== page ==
Exegetical Reflection on the Gospel of the Feast of the Holy Family, Year C, Luke 2:41-52, 2012, December 30, 2012
WITH THE ADVENT of international trade and globalization, nations are no longer far removed from one another. National barriers are falling apart, and the global village, which decades ago was only a dream, seems no longer a remote possibility. But for all their advantages—new ways of communication, for example, have made the world smaller—globalization and international trade have brought values that are foreign to Christian faith, however. One of their known attendant values, because too widespread, is consumerism. Created has been a mentality and lifestyle that prefer having to being. That is why we live in a secular environment in which people think that it is important to have enough of the world’s goods, and spend one’s life in enjoying these goods. Because of this environment, many people crave for items and services that are not needed. Such values enter into the family, and it is not surprising that many families have succumbed to it. They think that the more material things the family possesses and enjoys, the better it is. If one visits a family even in the poorer parts of the metropolis, there he will see appliances and gadgets displayed for all to see, even though one senses that they were acquired at great cost to the family itself. The consumerist mentality can be seen in the attitude of children who put prime value on these devices.
Today is the feast of the Holy Family, and the Sunday gospel provides us with pattern on how our own families ought to live if they are to be called Christian at all. In Luke’s portrayal of the Holy Family, it is difficult to sever it from his description of the events that lead to the nativity of Jesus. It may be recalled that for Luke, Mary is a hearer of God’s word. In his plan to reveal himself and save humanity, God finally spoke his word to Mary who, despite its seeming impossibility, accepted it in faith: “Behold, I am the handmaid of the Lord. May it be done to me according to your word” (Luke 1:39). Luke does not have much to say of Joseph, but if we look at Matthew’s portrait of him, it will be noticed that he, too, is described as a hearer of the word: a devout observer of the Mosaic law (Matt 1:19), and at the same time, obedient to God’s communication through an angel who told him not to be afraid to take Mary, who was with child, into his home: “When Joseph awoke, he did as the angel of the Lord commanded him, and took his wife into his home” (Matt 1:25). What about Jesus? Of course, he is God’s communication himself, and even though such an understanding of Jesus is Johannine (John 1:1) and quite foreign to Luke, yet it is not inconsistent with Luke’s theology to say that the life of Jesus as a child has the concern of God for its center.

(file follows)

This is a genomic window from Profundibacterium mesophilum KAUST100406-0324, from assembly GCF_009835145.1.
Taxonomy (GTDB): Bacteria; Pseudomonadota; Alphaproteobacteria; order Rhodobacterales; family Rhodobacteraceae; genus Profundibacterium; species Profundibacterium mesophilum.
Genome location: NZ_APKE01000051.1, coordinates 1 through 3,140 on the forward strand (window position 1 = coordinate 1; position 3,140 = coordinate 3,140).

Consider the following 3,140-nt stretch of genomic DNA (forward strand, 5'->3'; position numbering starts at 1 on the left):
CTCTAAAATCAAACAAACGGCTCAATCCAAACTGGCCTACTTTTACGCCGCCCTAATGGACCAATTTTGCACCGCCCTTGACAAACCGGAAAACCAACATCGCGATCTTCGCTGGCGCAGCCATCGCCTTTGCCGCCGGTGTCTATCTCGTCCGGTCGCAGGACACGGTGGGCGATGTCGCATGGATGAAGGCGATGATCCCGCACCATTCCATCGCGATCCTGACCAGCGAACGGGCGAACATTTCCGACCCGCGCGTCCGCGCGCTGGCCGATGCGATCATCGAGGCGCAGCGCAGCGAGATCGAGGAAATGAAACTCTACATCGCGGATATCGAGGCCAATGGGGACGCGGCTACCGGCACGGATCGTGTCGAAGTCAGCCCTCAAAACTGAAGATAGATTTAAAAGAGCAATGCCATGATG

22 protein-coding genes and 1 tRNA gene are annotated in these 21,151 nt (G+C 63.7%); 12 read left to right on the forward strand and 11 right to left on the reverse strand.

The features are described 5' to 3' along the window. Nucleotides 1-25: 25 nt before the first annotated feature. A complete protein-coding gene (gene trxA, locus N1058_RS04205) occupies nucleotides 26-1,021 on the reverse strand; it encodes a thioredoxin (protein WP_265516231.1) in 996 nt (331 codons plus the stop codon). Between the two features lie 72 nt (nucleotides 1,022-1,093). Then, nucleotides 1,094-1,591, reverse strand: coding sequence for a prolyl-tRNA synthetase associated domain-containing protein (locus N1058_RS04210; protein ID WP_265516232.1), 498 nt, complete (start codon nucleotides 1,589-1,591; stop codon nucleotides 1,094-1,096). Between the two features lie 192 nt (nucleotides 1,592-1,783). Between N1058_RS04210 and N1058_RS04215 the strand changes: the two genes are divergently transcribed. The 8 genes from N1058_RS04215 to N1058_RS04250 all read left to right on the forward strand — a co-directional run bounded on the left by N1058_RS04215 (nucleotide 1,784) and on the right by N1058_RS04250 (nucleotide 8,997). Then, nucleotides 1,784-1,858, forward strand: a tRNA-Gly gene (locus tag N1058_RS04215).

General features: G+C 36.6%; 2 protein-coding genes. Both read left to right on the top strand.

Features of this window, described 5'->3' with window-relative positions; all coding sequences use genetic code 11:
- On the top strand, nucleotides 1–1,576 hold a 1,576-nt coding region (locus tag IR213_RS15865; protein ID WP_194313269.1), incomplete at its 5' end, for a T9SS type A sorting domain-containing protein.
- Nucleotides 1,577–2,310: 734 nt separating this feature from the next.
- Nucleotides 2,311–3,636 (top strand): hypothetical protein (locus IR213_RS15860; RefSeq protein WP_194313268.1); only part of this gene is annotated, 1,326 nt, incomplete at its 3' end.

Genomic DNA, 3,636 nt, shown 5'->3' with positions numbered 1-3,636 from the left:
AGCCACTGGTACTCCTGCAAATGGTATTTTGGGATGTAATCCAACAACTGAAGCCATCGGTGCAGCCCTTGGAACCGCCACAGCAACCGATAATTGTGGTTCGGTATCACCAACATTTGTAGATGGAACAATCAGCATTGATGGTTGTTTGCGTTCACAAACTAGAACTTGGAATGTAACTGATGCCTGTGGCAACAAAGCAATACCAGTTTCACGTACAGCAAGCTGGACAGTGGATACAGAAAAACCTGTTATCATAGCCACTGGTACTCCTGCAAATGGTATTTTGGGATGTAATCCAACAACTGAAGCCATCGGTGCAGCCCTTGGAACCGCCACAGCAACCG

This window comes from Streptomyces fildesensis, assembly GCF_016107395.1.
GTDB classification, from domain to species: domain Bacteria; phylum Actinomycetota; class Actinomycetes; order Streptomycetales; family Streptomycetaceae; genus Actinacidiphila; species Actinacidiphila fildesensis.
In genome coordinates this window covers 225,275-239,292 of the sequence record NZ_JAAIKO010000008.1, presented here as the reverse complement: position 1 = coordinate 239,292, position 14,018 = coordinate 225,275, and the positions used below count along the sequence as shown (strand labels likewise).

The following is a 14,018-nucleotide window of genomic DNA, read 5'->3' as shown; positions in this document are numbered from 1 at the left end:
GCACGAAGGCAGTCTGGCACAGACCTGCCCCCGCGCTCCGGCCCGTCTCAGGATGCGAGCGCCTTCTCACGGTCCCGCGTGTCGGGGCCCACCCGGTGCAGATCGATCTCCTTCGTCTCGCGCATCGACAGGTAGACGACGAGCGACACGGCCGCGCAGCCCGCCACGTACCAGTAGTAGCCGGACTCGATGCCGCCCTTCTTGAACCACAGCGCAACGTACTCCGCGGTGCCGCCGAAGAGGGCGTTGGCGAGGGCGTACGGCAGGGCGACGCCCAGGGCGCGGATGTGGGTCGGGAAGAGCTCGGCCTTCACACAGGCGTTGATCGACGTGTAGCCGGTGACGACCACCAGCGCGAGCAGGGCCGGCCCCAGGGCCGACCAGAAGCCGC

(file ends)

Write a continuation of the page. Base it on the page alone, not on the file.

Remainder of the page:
This brings us to the heart of the Sunday Gospel (Luke 2:41-52). This story is traditionally known—one who prays the rosary will easily recall--as the finding of Jesus in the Temple. It may be doubted, however, that this is intended to satisfy curiosity about the boyhood of Jesus. It is most likely that the story is remembered on the principle that what happens to a person in his adulthood is prefigured in the events of his childhood. That is to say, one should not be surprised that Jesus performed mighty deeds and spoke powerful words during his public ministry, for even in his childhood, he was already known to be endowed with much wisdom and power. Thus Luke: “On the third day they came upon him in the temple sitting in the midst of the teachers, listening to them and asking them questions. All who heard him were amazed at his intelligence and his answers” (Luke 2:46-47). However, since today is the feast of the Holy Family, what is of relevance to us in this story is a minor theme of Luke: Jesus’ claim that in his life and mission, the claim of God his Father has priority over anything: “Why did you search for me? Did you not know I had to be in my Father’s house?” (Luke 2:49b). His relationship with his Father transcends his relationship with his human family. The latter has meaning which derives from his intimacy with the Father.
Clearly, the Holy Family, as Luke portrays it, lived in an environment which is informed by divine values and concerns. Consequently, Luke teaches us that to be Christian, our families ought to live in an environment in which God’s plan has priority and informs the very life which each member lives. Our Christian families, in other words, makes God the center of our life. The values of the Gospel form even the air we breathe, our vision in life, and our motive for action. Since God fills up each member of our families, and our relationship with those outside, we will be able to lead holy lives, clothing ourselves “with heartfelt mercy, with kindness, humility, meekness and patience.” We can bear with one another, and forgive grievances. Our families would then be bound love, each member experiencing peace (Col 3:12-15, First Reading). That is to say, in an atmosphere which is informed by Gospel values, it would be easy to live in harmony with one another, to live as one family like the Holy Family. And precisely because of that environment, it would not be difficult for each member of the family to resist the bombardment of secular values, like consumerism, since a different way of valuing things has already been ingrained in the outlook of each one. The environment of holiness itself is the protection of our families from the onslaught of values foreign to Christian outlook and understanding.